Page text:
Review: Hand of Fate 2 (Switch) - Japan-based Nintendo Podcasts, Videos & Reviews!


Wednesday, August 29, 2018

Review: Hand of Fate 2 (Switch)

by Danny Bivens

Card games are real life now.
Hand of Fate 2 harkens back to old school board games. Using a mix of card based table-top RPG elements, story telling and action enhanced gameplay, players are tasked with various missions to advance the story. After going through some tutorial challenges and selecting the general look of the main character, players can dive deeper into this fantasy world. There is quite a bit to like here, however, some elements of the gameplay might frustrate some (gamers).

The majority of the time, you will be viewing a table where The Dealer, a mysterious Dungeon Master-like character, gives a little bit of background on the story and game world. The campaign is the main draw in the game. After choosing a challenge and the cards that can appear, you’re brought to the table where numerous cards are laid out face down. Cards that are laid out on the table help further along the story as well as introduce interactions with enemies, townspeople and potential allies. From the starting point, you move your character piece to adjacent cards. Once on the card, it will be flipped to reveal what will happen next.
The chance element of the game can be frustrating at times. While navigating the map, you’ll sometimes come across hazards that will just take off health or make you lose valuable, like food or money. Other times, you get to take fate into your own hands by drawing cards, rolling dice, trying to stop a spinning wheel of cards and more. I don’t know if it was just me, but I found myself coming up short in these a lot more than I thought I would.

While the majority of the game centers around the cards and story aspects, there are times when you will fight enemies in real-time combat. Utilizing the equipment in your inventory (that you pick up during the mission), you take on your foes in a small arena-like area. Weapon types featured include sword and shield combos, heavy weapons (like battle axes) and dual wielding small weapons. You can use any weapons that you like in battle, but it definitely behooves you to choose carefully depending on what enemies you are facing. For example, having dual wielding weapons against big, burly Norther Raiders in the game will put you at a bit of a disadvantage because you are not able to stand your ground with blocks and counters. You’re free to play however you want, though, which is nice.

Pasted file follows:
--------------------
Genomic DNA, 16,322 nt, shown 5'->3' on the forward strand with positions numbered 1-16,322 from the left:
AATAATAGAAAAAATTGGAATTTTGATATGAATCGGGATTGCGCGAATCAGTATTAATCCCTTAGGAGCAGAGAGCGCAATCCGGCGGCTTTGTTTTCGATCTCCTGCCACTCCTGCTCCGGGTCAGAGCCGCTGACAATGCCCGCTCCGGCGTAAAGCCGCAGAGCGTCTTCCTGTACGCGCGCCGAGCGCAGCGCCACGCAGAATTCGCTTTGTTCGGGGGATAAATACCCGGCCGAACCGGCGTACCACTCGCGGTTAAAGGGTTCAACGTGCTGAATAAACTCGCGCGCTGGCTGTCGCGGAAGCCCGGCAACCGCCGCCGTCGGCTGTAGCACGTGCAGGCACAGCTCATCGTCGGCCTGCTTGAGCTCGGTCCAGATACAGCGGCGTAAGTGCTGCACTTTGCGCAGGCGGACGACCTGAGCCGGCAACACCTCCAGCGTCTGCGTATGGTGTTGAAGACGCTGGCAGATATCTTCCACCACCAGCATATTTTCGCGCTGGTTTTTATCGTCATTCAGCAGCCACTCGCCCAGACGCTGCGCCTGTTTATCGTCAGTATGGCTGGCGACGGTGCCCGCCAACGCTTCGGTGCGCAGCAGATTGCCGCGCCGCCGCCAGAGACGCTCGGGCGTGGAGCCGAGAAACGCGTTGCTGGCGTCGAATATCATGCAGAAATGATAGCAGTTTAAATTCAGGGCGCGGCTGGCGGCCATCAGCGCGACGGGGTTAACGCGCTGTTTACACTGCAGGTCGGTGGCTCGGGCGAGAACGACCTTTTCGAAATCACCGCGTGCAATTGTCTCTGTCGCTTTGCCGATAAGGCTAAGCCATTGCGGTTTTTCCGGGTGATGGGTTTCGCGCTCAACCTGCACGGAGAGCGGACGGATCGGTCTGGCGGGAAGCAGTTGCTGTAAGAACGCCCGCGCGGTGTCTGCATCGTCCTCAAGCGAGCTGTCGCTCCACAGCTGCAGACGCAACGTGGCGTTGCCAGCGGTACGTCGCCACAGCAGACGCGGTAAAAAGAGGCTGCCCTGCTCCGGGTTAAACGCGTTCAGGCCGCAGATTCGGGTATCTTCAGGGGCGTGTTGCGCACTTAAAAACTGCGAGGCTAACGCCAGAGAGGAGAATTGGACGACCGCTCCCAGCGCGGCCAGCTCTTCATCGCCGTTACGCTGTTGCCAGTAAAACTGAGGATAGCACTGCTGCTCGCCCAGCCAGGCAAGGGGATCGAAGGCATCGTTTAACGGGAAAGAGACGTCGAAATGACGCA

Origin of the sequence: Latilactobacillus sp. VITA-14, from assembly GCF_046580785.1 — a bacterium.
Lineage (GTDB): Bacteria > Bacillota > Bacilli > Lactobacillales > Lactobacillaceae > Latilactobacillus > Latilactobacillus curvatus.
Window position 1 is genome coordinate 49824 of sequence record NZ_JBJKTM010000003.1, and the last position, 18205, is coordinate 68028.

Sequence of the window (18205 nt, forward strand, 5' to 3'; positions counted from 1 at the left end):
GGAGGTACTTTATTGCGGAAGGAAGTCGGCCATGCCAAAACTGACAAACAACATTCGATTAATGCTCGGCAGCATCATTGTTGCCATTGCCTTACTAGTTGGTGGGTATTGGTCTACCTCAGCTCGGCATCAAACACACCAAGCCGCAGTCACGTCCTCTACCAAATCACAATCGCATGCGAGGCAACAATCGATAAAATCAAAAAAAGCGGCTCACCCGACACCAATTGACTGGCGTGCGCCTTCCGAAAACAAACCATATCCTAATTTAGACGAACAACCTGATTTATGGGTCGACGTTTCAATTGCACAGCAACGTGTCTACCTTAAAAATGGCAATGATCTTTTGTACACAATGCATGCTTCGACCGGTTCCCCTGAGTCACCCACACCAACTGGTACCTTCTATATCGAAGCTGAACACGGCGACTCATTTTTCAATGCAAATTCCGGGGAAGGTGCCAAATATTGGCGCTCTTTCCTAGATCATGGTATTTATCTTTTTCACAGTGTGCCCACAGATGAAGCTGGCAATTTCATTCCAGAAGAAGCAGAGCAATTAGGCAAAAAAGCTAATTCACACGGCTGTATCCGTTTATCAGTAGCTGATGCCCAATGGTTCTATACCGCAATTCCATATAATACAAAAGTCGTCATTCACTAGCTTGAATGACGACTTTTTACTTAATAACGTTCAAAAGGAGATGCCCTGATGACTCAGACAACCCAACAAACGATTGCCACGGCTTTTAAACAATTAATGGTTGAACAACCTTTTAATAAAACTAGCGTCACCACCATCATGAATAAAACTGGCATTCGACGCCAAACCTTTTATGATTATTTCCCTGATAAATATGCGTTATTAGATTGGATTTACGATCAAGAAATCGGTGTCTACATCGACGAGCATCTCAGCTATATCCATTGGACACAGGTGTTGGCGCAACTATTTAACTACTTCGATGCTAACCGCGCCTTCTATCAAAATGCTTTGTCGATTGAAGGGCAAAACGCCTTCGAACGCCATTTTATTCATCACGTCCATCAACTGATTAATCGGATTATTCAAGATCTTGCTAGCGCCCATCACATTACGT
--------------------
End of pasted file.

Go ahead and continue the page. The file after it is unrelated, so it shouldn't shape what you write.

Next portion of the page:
The fighting mechanics feel really good and there are lots of visual cues to let players know what kind of attacks are coming at them. If an enemy is coming at your with an attack that you can block, they will temporarily have a green outline around them. If they are coming at your with an unblockable attack, they will turn red which lets you know that a quick dodge is in order. Learning these enemy tells are paramount to ensure victory in combat. You can also be joined by an NPC character who can give you buffs or help you during combat. The AI isn’t great, but the options to assist you with defense or attack are helpful.

Graphically, Hand of Fate 2 looks pretty good for what it is. The environments look nice and are varied but are a bit on the small side. Doing this allows the game to run pretty smoothly. The character models also have a surprising amount of detail that you usually wouldn’t find in a game mainly based around cards. The sound design is also well done featuring some great moody tunes and a little bit of voice acting. Most of the game will have you reading a lot of text and honestly, I would have loved to see more actual voice acting here.

Hand of Fate 2 is a simple and yet complex game. While I did enjoy the combat elements and the dialogue, the chance card encounters and randomness were kind of a put off for me. It wasn’t bad, but sometimes I just couldn’t believe how unlucky I could be at times. If you’re looking for an action romp through a fantasy world, you’ve got the wrong game. However, for those looking for something a little bit more slow paced, Hand of Fate 2 might be for you.

Final Score: 6.5

[Review code provided by the publisher]

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